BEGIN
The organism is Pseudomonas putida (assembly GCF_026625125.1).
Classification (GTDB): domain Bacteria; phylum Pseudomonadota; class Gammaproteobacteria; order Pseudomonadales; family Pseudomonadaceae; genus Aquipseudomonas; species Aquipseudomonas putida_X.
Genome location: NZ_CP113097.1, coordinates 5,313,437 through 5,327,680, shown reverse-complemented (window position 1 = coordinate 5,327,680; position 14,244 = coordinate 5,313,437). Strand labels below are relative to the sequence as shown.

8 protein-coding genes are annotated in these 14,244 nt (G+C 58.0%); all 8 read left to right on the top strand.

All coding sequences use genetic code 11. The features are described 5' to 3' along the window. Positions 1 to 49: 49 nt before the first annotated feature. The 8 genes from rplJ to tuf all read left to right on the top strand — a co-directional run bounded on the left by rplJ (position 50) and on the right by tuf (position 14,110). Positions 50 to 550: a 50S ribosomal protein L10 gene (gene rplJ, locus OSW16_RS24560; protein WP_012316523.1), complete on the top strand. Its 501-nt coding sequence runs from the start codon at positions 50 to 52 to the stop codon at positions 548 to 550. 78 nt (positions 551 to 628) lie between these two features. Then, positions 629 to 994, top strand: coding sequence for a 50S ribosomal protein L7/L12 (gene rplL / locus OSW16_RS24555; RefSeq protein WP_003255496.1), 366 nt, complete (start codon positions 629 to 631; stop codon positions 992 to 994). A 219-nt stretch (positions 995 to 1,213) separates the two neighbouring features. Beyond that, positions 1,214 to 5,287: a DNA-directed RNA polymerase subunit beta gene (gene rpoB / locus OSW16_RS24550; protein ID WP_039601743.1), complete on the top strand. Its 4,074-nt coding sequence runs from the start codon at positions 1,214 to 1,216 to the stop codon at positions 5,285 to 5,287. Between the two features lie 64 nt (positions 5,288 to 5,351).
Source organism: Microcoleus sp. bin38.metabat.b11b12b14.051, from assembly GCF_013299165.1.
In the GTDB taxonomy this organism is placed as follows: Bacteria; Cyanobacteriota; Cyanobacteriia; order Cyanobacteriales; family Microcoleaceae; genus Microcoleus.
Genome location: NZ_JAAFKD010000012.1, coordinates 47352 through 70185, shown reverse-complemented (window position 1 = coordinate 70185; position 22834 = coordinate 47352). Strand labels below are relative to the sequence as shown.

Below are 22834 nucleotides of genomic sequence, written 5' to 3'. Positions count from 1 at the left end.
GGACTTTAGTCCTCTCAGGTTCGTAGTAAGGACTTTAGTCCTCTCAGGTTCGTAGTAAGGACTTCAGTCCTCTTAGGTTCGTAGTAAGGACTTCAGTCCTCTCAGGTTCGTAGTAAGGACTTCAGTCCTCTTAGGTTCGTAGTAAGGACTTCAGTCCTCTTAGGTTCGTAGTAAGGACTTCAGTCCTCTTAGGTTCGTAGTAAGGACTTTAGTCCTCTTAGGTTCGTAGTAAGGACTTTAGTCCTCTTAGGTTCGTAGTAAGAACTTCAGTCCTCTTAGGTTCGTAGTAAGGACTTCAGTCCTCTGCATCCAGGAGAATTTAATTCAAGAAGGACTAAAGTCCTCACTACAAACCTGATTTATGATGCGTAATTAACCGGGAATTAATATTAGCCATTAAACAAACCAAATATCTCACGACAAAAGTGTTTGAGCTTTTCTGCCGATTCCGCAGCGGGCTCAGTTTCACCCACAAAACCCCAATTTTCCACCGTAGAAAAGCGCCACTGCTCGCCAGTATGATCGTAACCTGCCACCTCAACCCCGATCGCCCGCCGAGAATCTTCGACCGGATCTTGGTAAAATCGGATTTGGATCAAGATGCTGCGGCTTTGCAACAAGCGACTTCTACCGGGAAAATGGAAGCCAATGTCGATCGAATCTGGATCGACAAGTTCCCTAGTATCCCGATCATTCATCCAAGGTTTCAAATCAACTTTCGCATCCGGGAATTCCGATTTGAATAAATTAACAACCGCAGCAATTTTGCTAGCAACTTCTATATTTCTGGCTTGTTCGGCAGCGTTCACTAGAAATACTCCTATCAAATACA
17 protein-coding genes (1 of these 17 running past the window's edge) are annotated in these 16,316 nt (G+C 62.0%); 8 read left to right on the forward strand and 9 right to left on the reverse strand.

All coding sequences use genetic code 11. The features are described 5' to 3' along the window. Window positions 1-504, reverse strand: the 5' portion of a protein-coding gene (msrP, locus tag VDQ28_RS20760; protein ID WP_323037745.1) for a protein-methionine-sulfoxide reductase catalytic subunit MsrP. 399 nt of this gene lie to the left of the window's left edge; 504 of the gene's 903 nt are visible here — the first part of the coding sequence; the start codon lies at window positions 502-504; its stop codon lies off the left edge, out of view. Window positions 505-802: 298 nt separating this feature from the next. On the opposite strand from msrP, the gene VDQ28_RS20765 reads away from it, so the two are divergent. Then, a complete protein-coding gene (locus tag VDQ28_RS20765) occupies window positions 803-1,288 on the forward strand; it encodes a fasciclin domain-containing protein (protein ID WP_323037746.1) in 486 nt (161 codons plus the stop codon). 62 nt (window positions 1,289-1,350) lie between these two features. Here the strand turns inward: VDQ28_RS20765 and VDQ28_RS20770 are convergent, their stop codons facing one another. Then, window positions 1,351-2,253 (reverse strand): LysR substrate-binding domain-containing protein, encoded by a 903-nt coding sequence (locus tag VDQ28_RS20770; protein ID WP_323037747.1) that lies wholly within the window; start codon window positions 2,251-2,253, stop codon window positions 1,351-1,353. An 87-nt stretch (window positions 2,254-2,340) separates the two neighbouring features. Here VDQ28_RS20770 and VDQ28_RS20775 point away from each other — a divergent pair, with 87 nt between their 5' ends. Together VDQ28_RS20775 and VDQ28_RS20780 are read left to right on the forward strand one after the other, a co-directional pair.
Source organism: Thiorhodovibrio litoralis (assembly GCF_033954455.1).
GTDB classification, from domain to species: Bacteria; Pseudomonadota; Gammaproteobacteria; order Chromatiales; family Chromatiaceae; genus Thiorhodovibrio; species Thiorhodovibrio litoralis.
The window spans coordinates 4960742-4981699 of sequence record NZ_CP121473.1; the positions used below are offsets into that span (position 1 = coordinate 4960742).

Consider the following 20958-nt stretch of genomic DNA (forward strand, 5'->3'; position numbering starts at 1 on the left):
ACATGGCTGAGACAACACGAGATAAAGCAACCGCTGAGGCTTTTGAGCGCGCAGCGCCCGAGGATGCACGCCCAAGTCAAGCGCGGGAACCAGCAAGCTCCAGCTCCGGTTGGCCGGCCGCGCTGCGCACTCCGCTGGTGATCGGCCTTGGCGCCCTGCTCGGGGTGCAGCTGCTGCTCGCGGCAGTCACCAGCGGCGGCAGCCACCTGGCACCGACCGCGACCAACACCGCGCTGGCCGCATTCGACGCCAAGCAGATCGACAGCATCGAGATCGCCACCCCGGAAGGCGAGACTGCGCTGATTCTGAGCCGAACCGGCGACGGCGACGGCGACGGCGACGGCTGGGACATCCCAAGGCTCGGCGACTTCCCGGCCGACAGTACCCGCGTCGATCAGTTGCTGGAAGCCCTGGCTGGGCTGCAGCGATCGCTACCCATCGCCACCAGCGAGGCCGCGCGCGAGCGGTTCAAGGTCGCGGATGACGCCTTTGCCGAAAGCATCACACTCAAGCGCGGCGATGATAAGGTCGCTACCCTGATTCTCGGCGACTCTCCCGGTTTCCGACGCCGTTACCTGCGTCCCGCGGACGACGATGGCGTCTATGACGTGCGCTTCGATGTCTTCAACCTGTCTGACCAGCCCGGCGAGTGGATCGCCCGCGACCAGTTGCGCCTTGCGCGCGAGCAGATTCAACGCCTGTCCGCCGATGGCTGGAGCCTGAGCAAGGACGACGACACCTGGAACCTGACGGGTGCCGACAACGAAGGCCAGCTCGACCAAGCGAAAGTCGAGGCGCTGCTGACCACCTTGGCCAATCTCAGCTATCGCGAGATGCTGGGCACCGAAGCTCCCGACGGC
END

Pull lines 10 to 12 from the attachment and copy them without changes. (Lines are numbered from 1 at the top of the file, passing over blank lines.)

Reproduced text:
GGACTTTAGTCCTCTCAGGTTCGTAGTAAGGACTTTAGTCCTCTCAGGTTCGTAGTAAGGACTTCAGTCCTCTTAGGTTCGTAGTAAGGACTTCAGTCCTCTCAGGTTCGTAGTAAGGACTTCAGTCCTCTTAGGTTCGTAGTAAGGACTTCAGTCCTCTTAGGTTCGTAGTAAGGACTTCAGTCCTCTTAGGTTCGTAGTAAGGACTTTAGTCCTCTTAGGTTCGTAGTAAGGACTTTAGTCCTCTTAGGTTCGTAGTAAGAACTTCAGTCCTCTTAGGTTCGTAGTAAGGACTTCAGTCCTCTGCATCCAGGAGAATTTAATTCAAGAAGGACTAAAGTCCTCACTACAAACCTGATTTATGATGCGTAATTAACCGGGAATTAATATTAGCCATTAAACAAACCAAATATCTCACGACAAAAGTGTTTGAGCTTTTCTGCCGATTCCGCAGCGGGCTCAGTTTCACCCACAAAACCCCAATTTTCCACCGTAGAAAAGCGCCACTGCTCGCCAGTATGATCGTAACCTGCCACCTCAACCCCGATCGCCCGCCGAGAATCTTCGACCGGATCTTGGTAAAATCGGATTTGGATCAAGATGCTGCGGCTTTGCAACAAGCGACTTCTACCGGGAAAATGGAAGCCAATGTCGATCGAATCTGGATCGACAAGTTCCCTAGTATCCCGATCATTCATCCAAGGTTTCAAATCAACTTTCGCATCCGGGAATTCCGATTTGAATAAATTAACAACCGCAGCAATTTTGCTAGCAACTTCTATATTTCTGGCTTGTTCGGCAGCGTTCACTAGAAATACTCCTATCAAATACA
17 protein-coding genes (1 of these 17 running past the window's edge) are annotated in these 16,316 nt (G+C 62.0%); 8 read left to right on the forward strand and 9 right to left on the reverse strand.

All coding sequences use genetic code 11. The features are described 5' to 3' along the window. Window positions 1-504, reverse strand: the 5' portion of a protein-coding gene (msrP, locus tag VDQ28_RS20760; protein ID WP_323037745.1) for a protein-methionine-sulfoxide reductase catalytic subunit MsrP. 399 nt of this gene lie to the left of the window's left edge; 504 of the gene's 903 nt are visible here — the first part of the coding sequence; the start codon lies at window positions 502-504; its stop codon lies off the left edge, out of view. Window positions 505-802: 298 nt separating this feature from the next. On the opposite strand from msrP, the gene VDQ28_RS20765 reads away from it, so the two are divergent. Then, a complete protein-coding gene (locus tag VDQ28_RS20765) occupies window positions 803-1,288 on the forward strand; it encodes a fasciclin domain-containing protein (protein ID WP_323037746.1) in 486 nt (161 codons plus the stop codon). 62 nt (window positions 1,289-1,350) lie between these two features. Here the strand turns inward: VDQ28_RS20765 and VDQ28_RS20770 are convergent, their stop codons facing one another. Then, window positions 1,351-2,253 (reverse strand): LysR substrate-binding domain-containing protein, encoded by a 903-nt coding sequence (locus tag VDQ28_RS20770; protein ID WP_323037747.1) that lies wholly within the window; start codon window positions 2,251-2,253, stop codon window positions 1,351-1,353. An 87-nt stretch (window positions 2,254-2,340) separates the two neighbouring features. Here VDQ28_RS20770 and VDQ28_RS20775 point away from each other — a divergent pair, with 87 nt between their 5' ends. Together VDQ28_RS20775 and VDQ28_RS20780 are read left to right on the forward strand one after the other, a co-directional pair.